J.T. Griffin fueled by sister's memory as he chases TOUR dream
Griffin's sister Sarah-Morgan died of leukemia at age 7; he donated bone marrow in the fight
May 30, 2019
By Doug Milne, PGATOUR.COM
- May 30, 2019
- J.T. Griffin with his older sister Britain and younger sister Sarah-Morgan. (Courtesy of J.T. Griffin)
WAKE FOREST, N.C. -- At this week’s REX Hospital Open in Raleigh, North Carolina, a lot of things are clicking for J.T. Griffin.
And, they should be.
Griffin, a native of nearby Wilson, North Carolina, is not only on familiar ground in Raleigh this week, but the 32-year-old was born at REX Hospital, title sponsor of this week’s event at the Country Club at Wakefield Plantation.
On top of it all, his game is coming along better early on than it had been in previous seasons. In his first start of the 2019 Web.com Tour campaign, Griffin finished solo-fifth at the LECOM Suncoast Classic in west Florida. What that has helped him do is earn more starts without having to Monday qualify or ask for sponsor invitations.
“It feels good to be able to roll into this week,” Griffin said. “In the past, this would have been the start of my season. Instead, it’s my eighth event. So, it’s nice to be in a rhythm getting here.”
But, wherever Griffin goes on any given week, a piece of home always is – and always will be – with him.
At the age of seven, Griffin’s little sister, Sarah-Morgan, succumbed after a long, arduous battle with leukemia.
“She was diagnosed in 1998,” he said. “We were at East Carolina University’s Children’s Hospital for about six months, before she was given a clean bill of health.”
That ray of hope, though, would be temporary. A year later, she relapsed and was taken to Duke University Hospital.
Griffin, barely a teenager, offered everything he had, including his bone marrow.
“It was really painful,” he said. “Bone marrow comes from your spine. So, they go through each hip bone into your spine with what literally looks like a giant corkscrew. The recovery wasn’t too bad. But, Sarah-Morgan had to get it put into her the same way they were taking it out of me. It was going into her as it was coming out of me. So, overall, what I did was so minimal compared to what she was going through.”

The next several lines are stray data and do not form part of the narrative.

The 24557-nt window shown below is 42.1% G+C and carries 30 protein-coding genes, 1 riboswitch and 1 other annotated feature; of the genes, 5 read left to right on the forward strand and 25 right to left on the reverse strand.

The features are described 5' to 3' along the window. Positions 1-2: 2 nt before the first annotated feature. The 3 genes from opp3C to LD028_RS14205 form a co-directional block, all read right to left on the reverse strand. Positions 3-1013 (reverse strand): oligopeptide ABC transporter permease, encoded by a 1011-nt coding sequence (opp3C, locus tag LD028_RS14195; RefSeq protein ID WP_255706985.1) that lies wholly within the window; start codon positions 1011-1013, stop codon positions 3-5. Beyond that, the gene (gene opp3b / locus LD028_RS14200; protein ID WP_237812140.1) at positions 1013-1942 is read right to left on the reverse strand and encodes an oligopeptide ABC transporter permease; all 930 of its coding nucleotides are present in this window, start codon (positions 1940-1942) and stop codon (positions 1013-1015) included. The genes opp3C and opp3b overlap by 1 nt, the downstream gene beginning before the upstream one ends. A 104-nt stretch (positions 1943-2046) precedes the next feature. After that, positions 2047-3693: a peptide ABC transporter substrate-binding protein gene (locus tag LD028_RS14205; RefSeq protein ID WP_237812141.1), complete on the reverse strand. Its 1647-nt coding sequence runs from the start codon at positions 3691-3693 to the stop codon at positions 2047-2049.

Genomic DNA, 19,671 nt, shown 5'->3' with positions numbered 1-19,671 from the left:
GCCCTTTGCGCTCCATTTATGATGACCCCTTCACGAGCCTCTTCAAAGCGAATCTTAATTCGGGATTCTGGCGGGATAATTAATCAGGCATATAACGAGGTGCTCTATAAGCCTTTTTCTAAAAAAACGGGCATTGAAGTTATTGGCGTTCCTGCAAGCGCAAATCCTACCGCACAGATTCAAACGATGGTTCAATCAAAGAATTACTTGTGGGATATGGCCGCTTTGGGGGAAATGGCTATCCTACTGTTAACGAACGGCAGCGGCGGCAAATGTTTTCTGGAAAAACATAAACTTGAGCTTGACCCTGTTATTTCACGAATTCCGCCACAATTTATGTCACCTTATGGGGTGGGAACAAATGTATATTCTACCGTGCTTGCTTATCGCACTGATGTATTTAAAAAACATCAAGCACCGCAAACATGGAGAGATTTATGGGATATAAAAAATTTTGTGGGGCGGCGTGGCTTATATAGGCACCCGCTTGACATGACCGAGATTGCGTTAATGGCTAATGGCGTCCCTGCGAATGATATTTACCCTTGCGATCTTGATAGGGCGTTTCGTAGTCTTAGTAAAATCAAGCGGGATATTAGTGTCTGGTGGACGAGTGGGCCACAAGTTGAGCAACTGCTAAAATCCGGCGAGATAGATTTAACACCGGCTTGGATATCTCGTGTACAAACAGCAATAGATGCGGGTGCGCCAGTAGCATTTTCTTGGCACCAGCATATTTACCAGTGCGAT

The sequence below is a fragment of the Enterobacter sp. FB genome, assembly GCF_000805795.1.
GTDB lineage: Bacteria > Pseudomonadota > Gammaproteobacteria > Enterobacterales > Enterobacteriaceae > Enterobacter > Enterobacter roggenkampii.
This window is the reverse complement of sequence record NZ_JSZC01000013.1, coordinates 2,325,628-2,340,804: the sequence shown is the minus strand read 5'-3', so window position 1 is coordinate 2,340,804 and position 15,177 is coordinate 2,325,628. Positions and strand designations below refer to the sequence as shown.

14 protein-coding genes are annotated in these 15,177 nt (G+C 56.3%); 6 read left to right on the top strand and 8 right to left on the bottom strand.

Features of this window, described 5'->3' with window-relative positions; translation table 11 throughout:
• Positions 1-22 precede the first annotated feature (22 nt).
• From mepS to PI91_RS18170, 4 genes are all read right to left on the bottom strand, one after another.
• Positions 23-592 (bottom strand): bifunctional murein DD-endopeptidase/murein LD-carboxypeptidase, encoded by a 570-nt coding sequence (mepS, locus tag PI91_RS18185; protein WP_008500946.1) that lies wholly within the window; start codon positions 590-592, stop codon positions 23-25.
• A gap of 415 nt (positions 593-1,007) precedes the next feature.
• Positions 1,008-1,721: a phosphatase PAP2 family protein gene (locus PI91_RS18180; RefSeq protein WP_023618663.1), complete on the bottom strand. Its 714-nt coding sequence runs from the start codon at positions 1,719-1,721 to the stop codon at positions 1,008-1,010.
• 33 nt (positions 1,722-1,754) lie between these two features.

J.T. Griffin's sister Sarah-Morgan died from leukemia at age 7.— Web.com Tour (@WebDotComTour) May 29, 2019
Griffin strives to #CrackCancer however he can ... and challenges his fellow @GTGolf alums to do the same.@ChessonHadley, @VinceWhaley, @PaulHaleyGolf ... you're up. #LiveUnderPar pic.twitter.com/AQDlqe83pa
An anything-but-normal life had become Griffin’s new norm. His family exhausted every fiber of their being to get Sarah-Morgan healthy again.
“My parents ended up getting an apartment in Durham,” he said. “I remember my older sister, Britain, picking me up from school and we’d go to Duke every day. We would stay there over the weekend and I’d be back in school that Monday morning. Basically, my older sister raised me throughout that time.”
As hard as they all fought, it was a battle which could not be won. In 2002, at the age of seven, Sarah-Morgan died. J.T. was 14.
“She was so tough,” said Griffin. “I mean, she got stuck every single day with needles and was going through radiation. My mom recently told me that by the time they were done, they were giving her enough morphine for an elephant. And, she only weighed 45-50 pounds.”
It took a long time before J.T. would make the best peace he could with the passing of his little sister.
“I didn’t understand it then nearly like I do now,” Griffin, now 32, said. “I understood that she was sick and that it wasn’t good, but I never thought she was going to die. You just never think someone like that is going to pass away. So, it became a reality check. In hindsight, I can see how it put everything into perspective.”
As J.T. began to put the pieces of his life back together, part of his recovery was to realize that no matter where he went or what he did, the memory of Sarah-Morgan would forever be with him. The challenge was to find a way to overcome the sadness with positive memories of all the goodness she brought to those who had the good fortune of getting to know her.
“I remember going to Duke University for a recruiting trip. It was gloomy,” he said. “It was just so heavy. We got there and instead of going to left to the hospital, we went right to campus. I told myself, ‘I can’t do this.’ I was a Duke fan growing up. But, it’s just one of those things you never forget. Every day, it’s there. There are reminders like that.”She was so tough. My mom recently told me that by the time they were done, they were giving her enough morphine for an elephant.
Eventually, though, perspective shone through.
“It makes everyone stronger and makes 75s on the golf course not seem that bad,” he said. “You hang your head after not making birdie at a par-5 hole or you make a late bogey, but then you think, ‘What’s wrong with me?’”
This week holds a special place in Griffin’s heart. Even though four previous starts have resulted in three missed cuts and a T78 finish last year, it remains a very significant week for the man who donates these days to various children’s hospitals. He would love nothing more than a win to pave his way to a future on the PGA TOUR, but it’s the name on the tickets this week, quite literally representative of where he has come from, that means the most.
“REX is everywhere in Raleigh,” Griffin said. “They’ve sponsored this event for as long as I can remember. Not only that, but the hospital. You hear so many great stories of people coming out of there for the better. It’s great to have a place to play with them as the title sponsor, but to have them here as the hospital, it is … that’s just incredible for so many people.”